Maitland Valley Conservation Authority raising levy by $92,000

MVCA struggles to maintain services as province cuts funds for flood/erosion safety

MINTO – The Maitland Valley Conservation Authority  (MVCA) is planning a 2020 levy increase of less than $100,000 as the authority continues to pare services back to a basic core mandate.

The authority’s draft budget was included in correspondence at the Feb. 4 Minto council meeting and received without comment.

The authority is proposing a total levy of $1,566,181 in 2020, up from $ 1,474,049 in 2019.

Minto’s share of the proposed levy is $107,058, up $6,136 from $100,922 last year.

Mapleton’s draft 2020 levy of $13,696 is an increase of $932 from $ 12,764 in 2019.

The budget proposes a levy of $42,959 for Wellington North in 2020, up $2,393 from $40,566 last year.

In order to balance the 2020 budget, a letter from MVCA chair and Minto deputy mayor Dave Turton points out the authority has eliminated any salary increases for staff except for a cost of living increase. This is the second year in a row that MVCA has eliminated any grid movement for staff, the report notes..

“We have also shifted some of our watershed stewardship staff over to project funding in order to balance the 2020 budget. This approach is not sustainable in the long run, as project funding varies from year to year. MVCA considers watershed stewardship to be a core service due to the amount of agricultural land in the watershed. In order to balance the budget, the members have included a levy increase of $92,132,” Turon notes in the letter.

The levy increase includes $34,132 that the Ministry of Natural Resources and Forestry  eliminated from MVCA’s Flood and Erosion Safety transfer payment in 2019. The apportionment of the levy is based upon each municipality’s assessment in the watershed. The assessment schedule is developed by the Ministry of Environment, Conservation and Parks.

“We recognize that our member municipalities also have fiscal challenges however we hope that you will consider the circumstances that we face and take into account the changes that we have made to focus our work and budget on our core services,” Turton states in the letter.

The letter explains the MVCA has been focussed on identifying efficiencies and eliminating non-core services for the last five years. The authority is now focussed on core services:

– Flood and Erosion Safety: Helping member municipalities to reduce the potential for loss of life, property damage and social disruption in flood and erosion prone areas of the watershed;

– Watershed Stewardship: Helping municipalities and landowners to develop soil and water conservation systems to keep soil and nutrients on the land and out of watercourses and Lake Huron;  and

– Conservation Areas: Ensuring that MVCA conservation areas set a high standard for conservation practices and are safe for the public to use.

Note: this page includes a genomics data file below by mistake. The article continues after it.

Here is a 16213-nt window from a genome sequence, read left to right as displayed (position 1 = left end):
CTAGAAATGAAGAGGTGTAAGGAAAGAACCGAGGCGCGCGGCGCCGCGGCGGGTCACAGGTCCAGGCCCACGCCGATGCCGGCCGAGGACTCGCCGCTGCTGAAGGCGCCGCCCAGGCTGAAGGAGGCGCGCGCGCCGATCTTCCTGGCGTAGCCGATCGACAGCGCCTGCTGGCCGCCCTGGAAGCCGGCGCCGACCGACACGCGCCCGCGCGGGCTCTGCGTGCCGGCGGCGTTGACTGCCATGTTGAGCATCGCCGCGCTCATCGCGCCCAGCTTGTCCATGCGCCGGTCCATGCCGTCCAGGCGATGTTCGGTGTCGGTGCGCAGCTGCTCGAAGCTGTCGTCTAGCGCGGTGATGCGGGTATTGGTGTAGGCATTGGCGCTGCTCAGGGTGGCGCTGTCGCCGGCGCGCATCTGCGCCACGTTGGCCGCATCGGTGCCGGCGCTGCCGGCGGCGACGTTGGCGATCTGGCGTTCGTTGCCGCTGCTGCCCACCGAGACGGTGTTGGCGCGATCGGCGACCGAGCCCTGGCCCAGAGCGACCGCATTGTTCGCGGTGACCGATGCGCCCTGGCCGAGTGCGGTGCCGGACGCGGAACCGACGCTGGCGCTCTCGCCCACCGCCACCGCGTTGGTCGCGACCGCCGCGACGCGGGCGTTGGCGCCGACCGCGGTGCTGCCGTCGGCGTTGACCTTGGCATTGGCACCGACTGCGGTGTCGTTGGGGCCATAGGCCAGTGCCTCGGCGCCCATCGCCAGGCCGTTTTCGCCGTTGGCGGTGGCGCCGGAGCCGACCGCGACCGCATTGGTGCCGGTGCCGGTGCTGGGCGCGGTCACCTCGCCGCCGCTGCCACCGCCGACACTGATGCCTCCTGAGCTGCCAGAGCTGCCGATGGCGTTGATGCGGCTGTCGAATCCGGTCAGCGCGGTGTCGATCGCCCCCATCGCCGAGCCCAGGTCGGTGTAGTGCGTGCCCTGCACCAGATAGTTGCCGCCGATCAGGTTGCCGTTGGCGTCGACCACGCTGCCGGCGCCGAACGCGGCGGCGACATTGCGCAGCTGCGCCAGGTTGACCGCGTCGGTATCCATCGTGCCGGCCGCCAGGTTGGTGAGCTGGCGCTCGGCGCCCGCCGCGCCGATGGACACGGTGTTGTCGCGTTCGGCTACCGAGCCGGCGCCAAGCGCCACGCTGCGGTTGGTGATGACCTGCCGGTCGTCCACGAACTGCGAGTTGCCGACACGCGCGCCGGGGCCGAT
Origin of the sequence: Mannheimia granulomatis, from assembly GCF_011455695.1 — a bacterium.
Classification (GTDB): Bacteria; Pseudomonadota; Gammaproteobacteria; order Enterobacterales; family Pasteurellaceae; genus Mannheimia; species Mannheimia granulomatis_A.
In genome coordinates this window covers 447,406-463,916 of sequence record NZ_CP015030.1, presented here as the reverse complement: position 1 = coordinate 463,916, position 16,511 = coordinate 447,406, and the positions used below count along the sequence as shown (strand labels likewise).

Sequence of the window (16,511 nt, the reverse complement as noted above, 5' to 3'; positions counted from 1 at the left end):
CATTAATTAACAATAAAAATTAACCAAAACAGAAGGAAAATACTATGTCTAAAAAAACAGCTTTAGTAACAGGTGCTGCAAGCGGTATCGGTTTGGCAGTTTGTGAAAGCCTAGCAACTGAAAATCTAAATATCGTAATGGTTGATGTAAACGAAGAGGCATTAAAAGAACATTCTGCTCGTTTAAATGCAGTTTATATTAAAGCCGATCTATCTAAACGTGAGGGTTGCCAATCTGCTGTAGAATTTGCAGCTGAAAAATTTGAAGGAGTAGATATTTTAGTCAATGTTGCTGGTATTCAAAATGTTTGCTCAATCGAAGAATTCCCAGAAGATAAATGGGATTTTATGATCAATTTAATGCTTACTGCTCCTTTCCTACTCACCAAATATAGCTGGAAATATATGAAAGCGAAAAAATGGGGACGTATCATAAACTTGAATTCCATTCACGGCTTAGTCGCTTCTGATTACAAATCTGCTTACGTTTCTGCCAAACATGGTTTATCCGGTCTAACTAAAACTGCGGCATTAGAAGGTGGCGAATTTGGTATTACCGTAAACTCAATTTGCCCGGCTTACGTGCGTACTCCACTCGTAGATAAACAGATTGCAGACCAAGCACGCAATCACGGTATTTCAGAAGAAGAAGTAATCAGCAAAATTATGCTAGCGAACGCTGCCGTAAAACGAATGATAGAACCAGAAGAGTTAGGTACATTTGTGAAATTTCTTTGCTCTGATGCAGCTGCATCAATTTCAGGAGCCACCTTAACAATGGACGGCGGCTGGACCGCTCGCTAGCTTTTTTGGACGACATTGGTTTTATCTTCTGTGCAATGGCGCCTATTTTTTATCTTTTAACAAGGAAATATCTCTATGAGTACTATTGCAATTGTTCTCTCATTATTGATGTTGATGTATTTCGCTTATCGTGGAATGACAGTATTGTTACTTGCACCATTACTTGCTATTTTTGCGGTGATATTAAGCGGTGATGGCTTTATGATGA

“As part of our review process the members have identified infrastructure and a conservation area that is not a part of our core services,” the letter indicates.

“Members have also decided to decommission the Gorrie Dam which is located at Gorrie Conservation Area,” the letter states. “We have made these changes in order to try and stabilize our operating and capital budgets. The members want to ensure that MVCA has a stable financial base to fund its core services and related infrastructure and equipment. This is extremely difficult to do when the province continues to reduce funding to conservation authorities. As you know the Ministry of Natural Resources and Forestry (MNRF) reduced funding for flood and erosion safety in 2019, even though this service is a provincially mandated service that conservation authorities must maintain. We have received no indication from the MNRF as to whether they will or will not provide any funding for flood and erosion safety in 2020.”

The letter indicates the authority members have decided that it would be inappropriate to reduce the budget for flood and erosion safety “because there are so many municipalities in the watershed that have development and people living and working in areas that are at risk of flooding and/or erosion.”

There is approximately $500 million dollars of development and several thousand people who live and/or work in communities that are susceptible to flooding, bluff collapse, gully and shoreline erosion, the letter points out.

The authority’s draft budget projects total operational spending of just over $2.5 million including about $1.2 million in project spending.

Among the flood and erosion safety projects proposed for 2020 is support for Harriston flood damage reduction efforts. This includes technical support provided to the Town of Minto to assist in selecting the most appropriate options for reducing potential for flood damage in the community. The MVCA indicates support will also be provided to the Town of Minto’s advocacy efforts for federal-provincial funding for a flood damage reduction project.

Other flood and erosion safety priorities identified are:

– Improvements to flood forecasting systems;

– shoreline erosion damage education and emergency planning; and

– flood mapping for the Township of North Huron and the Municipality of Morris Turnberry for the areas in and around Wingham.

The MVCA’s members will vote on the 2020 work plan, budget and levy on March 18.

North Wellington Community News